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Author Topic: What is this black, amorphous piece of rock?  (Read 2575 times)

Offline tkeener

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What is this black, amorphous piece of rock?
« on: 30/04/2014 01:53:45 »
If anyone knows what this is I would love to know!


« Last Edit: 03/06/2016 21:31:58 by chris »


 

Offline Ethos_

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Re: Need help identifying this!
« Reply #1 on: 30/04/2014 02:30:24 »
If anyone knows what this is I would love to know!



Have you checked to see whether it's magnetic or not? If it contains sufficient amounts of iron, it may be a meteorite. If it's not magnetic, then it might be volcanic in origin.
« Last Edit: 30/04/2014 02:32:06 by Ethos_ »
 

Offline tkeener

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Re: Need help identifying this!
« Reply #2 on: 30/04/2014 02:50:12 »
Hi! I checked to see if it was magnetic and it isn't. I was figuring it was some type of volcanic origin but no one believed me. I found it on the road where the county had dredged from the ocean and used it for the road.
 

Offline RD

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Re: Need help identifying this!
« Reply #3 on: 30/04/2014 04:28:23 »
Hi! I checked to see if it was magnetic and it isn't. I was figuring it was some type of volcanic origin but no one believed me. I found it on the road where the county had dredged from the ocean and used it for the road.

Industrial slag is also used on roads ...

http://www.meteoritesusa.com/fireball-reports/meteorwrongs/comment-page-1/
 

Offline Bill S

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Re: Need help identifying this!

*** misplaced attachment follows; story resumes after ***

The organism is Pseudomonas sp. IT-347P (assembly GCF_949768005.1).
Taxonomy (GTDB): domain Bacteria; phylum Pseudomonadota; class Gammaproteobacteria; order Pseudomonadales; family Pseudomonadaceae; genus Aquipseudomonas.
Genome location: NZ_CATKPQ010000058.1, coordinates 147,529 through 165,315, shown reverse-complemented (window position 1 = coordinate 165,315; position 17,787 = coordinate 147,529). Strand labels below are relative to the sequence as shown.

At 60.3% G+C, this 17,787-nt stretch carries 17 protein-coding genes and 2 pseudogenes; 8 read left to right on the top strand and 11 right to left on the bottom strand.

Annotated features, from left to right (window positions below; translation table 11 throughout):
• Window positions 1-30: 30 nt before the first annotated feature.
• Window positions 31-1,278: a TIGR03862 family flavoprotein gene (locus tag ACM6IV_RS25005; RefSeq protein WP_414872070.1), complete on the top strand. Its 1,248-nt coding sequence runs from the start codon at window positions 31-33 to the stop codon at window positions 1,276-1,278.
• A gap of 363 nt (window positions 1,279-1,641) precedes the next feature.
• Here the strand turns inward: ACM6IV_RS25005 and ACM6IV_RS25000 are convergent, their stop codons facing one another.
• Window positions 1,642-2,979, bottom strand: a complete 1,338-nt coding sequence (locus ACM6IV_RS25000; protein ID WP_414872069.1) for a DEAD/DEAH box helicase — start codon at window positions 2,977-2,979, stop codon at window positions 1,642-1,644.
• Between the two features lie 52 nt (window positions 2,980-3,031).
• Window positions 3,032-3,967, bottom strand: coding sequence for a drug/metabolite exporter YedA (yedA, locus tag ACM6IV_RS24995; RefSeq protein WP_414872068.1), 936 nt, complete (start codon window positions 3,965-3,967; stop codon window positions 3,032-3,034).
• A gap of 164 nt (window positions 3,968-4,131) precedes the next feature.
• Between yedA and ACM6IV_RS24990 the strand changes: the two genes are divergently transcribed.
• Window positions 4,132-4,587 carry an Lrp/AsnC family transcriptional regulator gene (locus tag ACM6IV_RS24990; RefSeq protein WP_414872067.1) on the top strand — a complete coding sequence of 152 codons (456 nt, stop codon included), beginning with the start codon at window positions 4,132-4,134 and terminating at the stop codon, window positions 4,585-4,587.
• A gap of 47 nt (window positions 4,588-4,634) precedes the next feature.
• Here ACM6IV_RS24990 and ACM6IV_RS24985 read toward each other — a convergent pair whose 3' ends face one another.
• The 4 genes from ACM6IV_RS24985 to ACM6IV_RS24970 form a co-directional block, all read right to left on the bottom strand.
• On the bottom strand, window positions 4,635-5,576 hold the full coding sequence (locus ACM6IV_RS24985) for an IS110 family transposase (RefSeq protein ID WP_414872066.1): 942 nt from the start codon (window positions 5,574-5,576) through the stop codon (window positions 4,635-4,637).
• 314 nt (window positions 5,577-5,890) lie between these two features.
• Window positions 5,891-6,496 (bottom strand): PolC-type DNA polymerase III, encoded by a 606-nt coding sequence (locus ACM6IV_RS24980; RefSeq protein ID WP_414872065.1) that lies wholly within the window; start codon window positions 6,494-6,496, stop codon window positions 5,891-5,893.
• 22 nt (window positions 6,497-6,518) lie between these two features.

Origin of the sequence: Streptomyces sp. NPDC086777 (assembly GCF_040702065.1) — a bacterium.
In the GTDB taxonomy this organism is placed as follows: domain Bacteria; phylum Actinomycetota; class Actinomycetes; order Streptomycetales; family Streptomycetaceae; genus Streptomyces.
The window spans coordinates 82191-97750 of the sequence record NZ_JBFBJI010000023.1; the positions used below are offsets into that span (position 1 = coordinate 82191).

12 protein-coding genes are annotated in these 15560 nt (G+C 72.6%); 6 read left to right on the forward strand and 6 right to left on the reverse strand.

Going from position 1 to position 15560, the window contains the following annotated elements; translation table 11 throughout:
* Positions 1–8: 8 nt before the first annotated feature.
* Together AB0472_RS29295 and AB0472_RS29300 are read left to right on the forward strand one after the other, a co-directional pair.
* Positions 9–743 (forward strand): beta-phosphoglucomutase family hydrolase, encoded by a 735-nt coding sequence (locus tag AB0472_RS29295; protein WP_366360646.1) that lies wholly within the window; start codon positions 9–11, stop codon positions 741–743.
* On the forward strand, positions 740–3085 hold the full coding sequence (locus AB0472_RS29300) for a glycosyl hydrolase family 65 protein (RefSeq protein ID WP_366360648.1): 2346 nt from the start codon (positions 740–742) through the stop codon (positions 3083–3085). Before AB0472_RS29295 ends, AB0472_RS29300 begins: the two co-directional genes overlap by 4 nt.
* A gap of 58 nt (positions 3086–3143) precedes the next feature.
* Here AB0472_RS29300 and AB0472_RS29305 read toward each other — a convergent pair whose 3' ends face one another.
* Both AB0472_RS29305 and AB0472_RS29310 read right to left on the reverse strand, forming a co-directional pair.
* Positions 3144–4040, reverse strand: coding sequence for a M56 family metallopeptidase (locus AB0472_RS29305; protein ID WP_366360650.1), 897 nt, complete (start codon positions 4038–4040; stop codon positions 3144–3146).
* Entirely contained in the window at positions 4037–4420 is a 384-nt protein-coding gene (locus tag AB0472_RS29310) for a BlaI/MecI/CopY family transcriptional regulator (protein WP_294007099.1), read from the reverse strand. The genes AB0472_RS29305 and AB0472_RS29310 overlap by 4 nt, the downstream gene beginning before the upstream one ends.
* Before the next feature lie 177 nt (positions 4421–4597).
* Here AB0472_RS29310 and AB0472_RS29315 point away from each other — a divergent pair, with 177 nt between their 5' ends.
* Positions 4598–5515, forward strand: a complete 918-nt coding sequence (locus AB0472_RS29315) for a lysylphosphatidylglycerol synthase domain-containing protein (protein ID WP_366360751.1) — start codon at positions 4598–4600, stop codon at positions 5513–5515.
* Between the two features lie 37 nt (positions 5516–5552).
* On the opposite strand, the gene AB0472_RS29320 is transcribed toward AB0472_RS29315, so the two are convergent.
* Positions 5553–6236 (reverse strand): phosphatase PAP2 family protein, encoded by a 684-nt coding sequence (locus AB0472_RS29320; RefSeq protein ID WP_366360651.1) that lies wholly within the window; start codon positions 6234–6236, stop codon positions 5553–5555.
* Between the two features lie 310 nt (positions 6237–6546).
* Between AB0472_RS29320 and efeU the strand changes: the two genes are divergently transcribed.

« Reply #4 on: 30/04/2014 23:17:57 »
Hi tkeener.  If I saw this lying on the beach in this area (East Anglia, UK), my first thought would be an oddly shaped flint.  Trying to scratch it with a knife or file might knock that idea on the head, as might hitting it with a hammer to see how it fractured.
 

Offline kcviolet

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Re: Need help identifying this!
« Reply #5 on: 03/05/2014 16:19:26 »
I think this may be part of a fulgurite, made when electricity strikes the ground. There are beautiful fulgurites made when lightening strikes the beach, turning the sand to a glassy substance. My husband found some that were made when lightening downed an electrical wire. His had copper in them from the wire.
 

Offline Snowball Solar System

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Re: Can you help me identifying this?
« Reply #6 on: 03/06/2016 20:12:19 »
My answer might depend on where you found it, was it on a beach in Wales, or thereabouts?  Is the bedrock of the area Silurian or older?

We have lots of similar material in the Appalachians, where much of it has metallic-iron inclusions, but the few similar type rocks I've seen from the UK seem to indicate an absence of native iron.

Do a Google search on "KBO meteorwrong", since no external links are allowed.
« Last Edit: 03/06/2016 20:27:07 by Snowball Solar System »
 

Offline chris

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Re: What is this black, amorphous piece of rock?
« Reply #7 on: 03/06/2016 21:33:00 »
Thank you snowball, very insightful.
 

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Re: What is this black, amorphous piece of rock?
« Reply #7 on: 03/06/2016 21:33:00 »

 

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